Closing Arguments Presented for a Registered Sex Offender Who Allegedly Touched Himself in Front of a Minor

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By Coco Wang

WOODLAND – A short video clip allegedly captured a previously registered sex offender waving at a minor while touching himself underneath his clothing for roughly 10 seconds at his apartment door.

In a jury trial on Monday, closing arguments were presented for the case against defendant Nouphoy Phetphayboune, who was charged with felony contact or communication with a minor with the intent to commit a sexual offense after the video allegedly captured him touching himself underneath his clothing in front of a minor.

At around 9:30 pm on July 15, 2019, the alleged victim, who was 12 years old at the time, was in her apartment complex and took a Snapchat video of the defendant who was standing at his apartment doorway. The video began with the complaining witness saying, “You want me to kiss you? No,” while the defendant made several hand gestures that resembled touching his lips and waving his hand with the palm facing toward himself. Soon, the defendant said, “You come” and postured himself as if he were touching himself underneath his clothing and remained in that posture for roughly 10 seconds.

In the closing argument, the prosecutor reminded the jury of the testimonies of a witness who was a neighbor in the same apartment complex. The witness testified that she saw the defendant at his doorway on the night of the incident, heard arguing in the defendant’s apartment, saw the defendant’s wife hit the defendant, and on a previous occasion the defendant had tried to obtain the witness’s attention from his window to have her come inside of his apartment. The prosecutor argued that this witness did not have any incentive in this case and therefore should be trustworthy.

Further, the prosecutor questioned the reliability of another witness, the defendant’s wife, for the contradictions in her testimonies. The defendant’s wife testified that she was with the defendant the entire day on July 15, 2019, which was a Monday. Yet, she also testified that her work schedule is from Monday to Friday and occasionally on Saturday. Moreover, she also claimed that she believed July 15, 2019, was a Sunday, which is not factual.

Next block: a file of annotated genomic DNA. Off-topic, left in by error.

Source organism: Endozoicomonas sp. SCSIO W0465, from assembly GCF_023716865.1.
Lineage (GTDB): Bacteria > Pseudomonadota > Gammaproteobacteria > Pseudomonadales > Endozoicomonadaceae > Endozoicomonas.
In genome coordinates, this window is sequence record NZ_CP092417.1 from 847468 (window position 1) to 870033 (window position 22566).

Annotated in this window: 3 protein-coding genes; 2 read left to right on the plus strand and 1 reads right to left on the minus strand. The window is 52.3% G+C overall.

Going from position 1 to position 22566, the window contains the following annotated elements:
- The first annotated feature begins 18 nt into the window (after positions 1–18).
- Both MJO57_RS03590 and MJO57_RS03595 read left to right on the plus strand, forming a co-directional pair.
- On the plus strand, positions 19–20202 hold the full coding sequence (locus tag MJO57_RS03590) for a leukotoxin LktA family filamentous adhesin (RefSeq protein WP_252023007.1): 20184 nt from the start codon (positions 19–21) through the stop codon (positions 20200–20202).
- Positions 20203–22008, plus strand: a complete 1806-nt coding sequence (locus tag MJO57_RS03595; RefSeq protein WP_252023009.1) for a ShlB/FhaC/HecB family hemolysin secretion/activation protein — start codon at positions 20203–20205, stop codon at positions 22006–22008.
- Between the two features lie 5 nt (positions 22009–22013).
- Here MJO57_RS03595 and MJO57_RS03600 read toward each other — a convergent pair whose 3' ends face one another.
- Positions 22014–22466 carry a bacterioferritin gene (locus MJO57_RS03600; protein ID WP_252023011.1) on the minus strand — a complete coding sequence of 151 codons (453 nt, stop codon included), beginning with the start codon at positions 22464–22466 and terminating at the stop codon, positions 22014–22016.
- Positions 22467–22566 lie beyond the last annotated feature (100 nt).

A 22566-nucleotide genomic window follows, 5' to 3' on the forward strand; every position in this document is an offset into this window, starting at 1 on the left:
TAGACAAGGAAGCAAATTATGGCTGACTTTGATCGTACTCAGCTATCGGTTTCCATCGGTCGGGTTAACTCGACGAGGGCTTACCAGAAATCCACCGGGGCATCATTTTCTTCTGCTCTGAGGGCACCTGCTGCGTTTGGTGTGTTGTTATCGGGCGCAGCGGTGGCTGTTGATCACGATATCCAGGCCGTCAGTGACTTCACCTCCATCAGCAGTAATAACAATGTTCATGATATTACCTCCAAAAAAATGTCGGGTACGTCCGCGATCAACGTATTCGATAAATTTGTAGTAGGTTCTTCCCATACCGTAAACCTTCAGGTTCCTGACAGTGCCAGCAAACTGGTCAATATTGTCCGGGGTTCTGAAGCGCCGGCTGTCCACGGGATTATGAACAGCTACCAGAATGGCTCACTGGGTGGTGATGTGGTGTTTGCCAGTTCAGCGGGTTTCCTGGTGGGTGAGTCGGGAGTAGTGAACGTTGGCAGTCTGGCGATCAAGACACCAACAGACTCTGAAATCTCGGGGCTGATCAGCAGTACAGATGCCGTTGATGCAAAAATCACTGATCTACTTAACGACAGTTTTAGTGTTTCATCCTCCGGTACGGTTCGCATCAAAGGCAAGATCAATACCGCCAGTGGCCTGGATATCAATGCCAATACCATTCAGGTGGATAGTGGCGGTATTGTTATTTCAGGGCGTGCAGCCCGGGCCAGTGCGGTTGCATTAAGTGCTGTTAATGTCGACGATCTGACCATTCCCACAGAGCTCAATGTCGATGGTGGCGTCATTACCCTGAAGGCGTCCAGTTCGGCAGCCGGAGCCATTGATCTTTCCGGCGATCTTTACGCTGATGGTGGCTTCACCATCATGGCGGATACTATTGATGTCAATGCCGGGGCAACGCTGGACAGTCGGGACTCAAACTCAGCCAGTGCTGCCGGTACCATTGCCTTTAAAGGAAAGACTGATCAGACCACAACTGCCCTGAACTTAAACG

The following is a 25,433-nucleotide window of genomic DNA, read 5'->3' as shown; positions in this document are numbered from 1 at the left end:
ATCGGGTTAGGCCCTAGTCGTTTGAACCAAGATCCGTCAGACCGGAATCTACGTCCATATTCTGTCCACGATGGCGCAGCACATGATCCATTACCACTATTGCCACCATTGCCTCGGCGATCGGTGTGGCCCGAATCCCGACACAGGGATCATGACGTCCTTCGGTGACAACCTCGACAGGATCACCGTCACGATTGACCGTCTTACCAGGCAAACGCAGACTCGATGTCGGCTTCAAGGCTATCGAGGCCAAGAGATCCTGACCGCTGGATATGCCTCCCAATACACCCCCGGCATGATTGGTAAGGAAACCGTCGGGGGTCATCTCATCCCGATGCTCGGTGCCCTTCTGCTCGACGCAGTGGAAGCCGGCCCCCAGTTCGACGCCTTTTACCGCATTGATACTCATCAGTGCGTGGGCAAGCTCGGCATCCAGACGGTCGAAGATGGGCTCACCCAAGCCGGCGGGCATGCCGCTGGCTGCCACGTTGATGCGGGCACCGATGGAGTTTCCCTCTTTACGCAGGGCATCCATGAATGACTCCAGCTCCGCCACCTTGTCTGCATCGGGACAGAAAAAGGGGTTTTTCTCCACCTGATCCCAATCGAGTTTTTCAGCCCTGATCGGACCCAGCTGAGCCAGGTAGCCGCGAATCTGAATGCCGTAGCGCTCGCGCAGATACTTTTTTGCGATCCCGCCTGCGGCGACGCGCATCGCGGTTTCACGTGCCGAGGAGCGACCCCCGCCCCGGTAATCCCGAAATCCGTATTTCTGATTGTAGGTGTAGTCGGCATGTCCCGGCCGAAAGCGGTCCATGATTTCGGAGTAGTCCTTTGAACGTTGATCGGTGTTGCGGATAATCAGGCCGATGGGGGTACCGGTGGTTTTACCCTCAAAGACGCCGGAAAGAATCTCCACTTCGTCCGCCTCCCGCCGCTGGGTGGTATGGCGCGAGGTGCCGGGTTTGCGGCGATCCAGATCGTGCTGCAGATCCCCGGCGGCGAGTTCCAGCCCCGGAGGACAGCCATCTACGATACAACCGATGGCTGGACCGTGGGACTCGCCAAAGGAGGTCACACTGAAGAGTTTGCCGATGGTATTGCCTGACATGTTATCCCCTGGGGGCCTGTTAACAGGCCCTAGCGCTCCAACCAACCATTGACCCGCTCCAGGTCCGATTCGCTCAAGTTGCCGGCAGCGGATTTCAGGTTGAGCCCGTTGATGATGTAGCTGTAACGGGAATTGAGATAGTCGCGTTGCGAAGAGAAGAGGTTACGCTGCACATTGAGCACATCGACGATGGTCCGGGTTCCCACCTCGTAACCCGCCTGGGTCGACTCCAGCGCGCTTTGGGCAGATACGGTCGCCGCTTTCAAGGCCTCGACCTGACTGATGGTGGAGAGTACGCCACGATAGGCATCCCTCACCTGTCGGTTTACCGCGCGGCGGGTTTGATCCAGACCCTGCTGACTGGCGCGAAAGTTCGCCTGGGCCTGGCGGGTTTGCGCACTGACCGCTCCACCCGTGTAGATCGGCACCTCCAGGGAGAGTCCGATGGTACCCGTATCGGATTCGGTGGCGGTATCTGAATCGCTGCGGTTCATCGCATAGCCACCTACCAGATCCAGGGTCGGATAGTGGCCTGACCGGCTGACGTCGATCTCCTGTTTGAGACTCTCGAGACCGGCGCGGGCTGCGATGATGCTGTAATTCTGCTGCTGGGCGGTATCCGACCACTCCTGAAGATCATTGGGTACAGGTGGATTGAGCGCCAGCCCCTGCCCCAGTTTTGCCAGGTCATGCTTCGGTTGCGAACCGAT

The prosecutor informed the jury that the defendant had been convicted of felony sexual battery in 2006 of a victim who was 13 years old at the time and that the defendant had been a registered sexual offender for this case. In the 2006 case, the defendant knew the victim and their families were friends. According to the prosecutor, the defendant had grabbed the victim by her waist and left breast, kissed her, and told her, “It’s okay.” This victim had therapy for two years after the incident occurred.

In the defense’s closing argument, the attorney argued that this incident was a joke played by the victim who did not realize how far it could go. The defense informed the jury that the victim had just started middle school a year before the incident and had already allegedly switched schools due to drama. The defense argued that the victim was a teenager who enjoyed using social media and she planned to play a joke on the defendant and have it recorded via Snapchat on the night of the incident.

The prosecutor’s theory, as the defense argued, is too speculative and beyond reasonable doubt. The defense told the jury that the prosecutor had done nothing to help with the understanding of this case; all the prosecutor had done was to reiterate that the alleged victim was 12 years old.

The theory proposed by the defense depicted that the alleged victim knocked on the door of the defendant’s apartment and hid behind a tree to film the defendant.

Further, the defense argued that the word “kiss” was only mentioned by the alleged victim throughout the entire video and there had been no other evidence to support that the defendant asked the alleged victim for a kiss. Moreover, the defense argued that the defendant, in order to actively prey for teenagers, would have to know the exact time when the alleged victim was passing by his window and then invite her to go inside his apartment.